Shrubs, mostly climbing, monoecious or dioecious. Leaves alternate, digitate or palmate, rarely pinnate compound, petiolate, exstipulate; petiolules usually swollen at base; hairs simple. Inflorescence racemose, often axillary and fascicled. Flowers unisexual, sometimes polygamous regular, trimerous. Sepals (or perianth) 3 to 6, in one or two whorls, imbricate or the outer valvate, inner often petaloid. Petals 6, very small often reduced, nectariform or absent. Stamens 6, free or basally connate, with anthers free, dithecous, extrorsely and longitudinally opening with connectives often protruding; staminodes 6 or absent in female flowers. Carpels 3(-15) in female flowers, free, superior, diverging, each 1-locular and generally many ovuled on parietal placenta; stigma oblique, sessile; very reduced or minute; pistillodes present or absent in male flowers. Fruit a fleshy follicle or berry, indehiscent or opening longitudinally by the adaxial suture at maturity, often flesh-coloured; seeds ovoid or slightly reniform with copious endosperm and small embryo.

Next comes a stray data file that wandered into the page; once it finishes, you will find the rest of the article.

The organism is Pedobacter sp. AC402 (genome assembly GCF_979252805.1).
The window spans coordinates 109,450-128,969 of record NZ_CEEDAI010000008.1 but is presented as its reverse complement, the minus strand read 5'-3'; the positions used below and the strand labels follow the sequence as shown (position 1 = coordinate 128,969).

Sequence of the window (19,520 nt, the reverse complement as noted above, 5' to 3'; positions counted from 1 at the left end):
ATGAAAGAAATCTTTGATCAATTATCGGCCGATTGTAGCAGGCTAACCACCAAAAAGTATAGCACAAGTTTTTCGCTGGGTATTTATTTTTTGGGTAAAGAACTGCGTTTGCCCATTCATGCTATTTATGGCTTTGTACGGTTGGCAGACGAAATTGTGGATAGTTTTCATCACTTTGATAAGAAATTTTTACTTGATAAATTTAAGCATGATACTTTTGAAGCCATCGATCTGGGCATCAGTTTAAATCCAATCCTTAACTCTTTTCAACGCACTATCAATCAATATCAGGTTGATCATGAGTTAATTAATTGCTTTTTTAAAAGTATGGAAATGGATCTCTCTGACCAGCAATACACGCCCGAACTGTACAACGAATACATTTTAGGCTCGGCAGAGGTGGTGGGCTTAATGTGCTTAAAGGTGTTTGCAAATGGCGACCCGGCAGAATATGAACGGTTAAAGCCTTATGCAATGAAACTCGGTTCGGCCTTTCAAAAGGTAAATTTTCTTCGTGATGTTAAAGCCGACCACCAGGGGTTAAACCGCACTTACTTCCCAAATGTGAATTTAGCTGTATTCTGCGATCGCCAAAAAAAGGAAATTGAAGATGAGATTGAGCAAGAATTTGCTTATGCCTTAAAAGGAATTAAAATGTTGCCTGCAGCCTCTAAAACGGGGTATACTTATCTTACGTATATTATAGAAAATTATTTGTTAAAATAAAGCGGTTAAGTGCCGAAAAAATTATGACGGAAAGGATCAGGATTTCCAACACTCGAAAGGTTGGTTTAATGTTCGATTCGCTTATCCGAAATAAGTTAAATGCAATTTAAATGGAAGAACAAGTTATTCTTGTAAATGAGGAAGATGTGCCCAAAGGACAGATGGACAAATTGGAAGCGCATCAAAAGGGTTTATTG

A small family of 7 genera and about 30 species in E. Asia, Himalayas and temperate S. America (Chile).
Sometimes included under Berberidaceae (Benth. & Hook. f., Gen. Pl. 1:40. 1862; Hook. f., Fl. Brit. Ind. 1:108. 1872; Parker, For. Fl. Punjab (reprint ed.) 16. 1956) from which it differs primarily by its usually climbing habit, absence of oil cells and spines, broad medullary rays, unisexual flowers with female flowers having 3 or more free and diverging carpels, and anthers of male flowers opening extrorsely and longitudinally.
Acknowledgements: We are grateful to the United States Department of Agriculture for financing this research under P.L. 480. Thanks are also due to Mr. I.C. Hedge and Prof. E. Nasir for useful suggestions and information regarding Akebia quinata.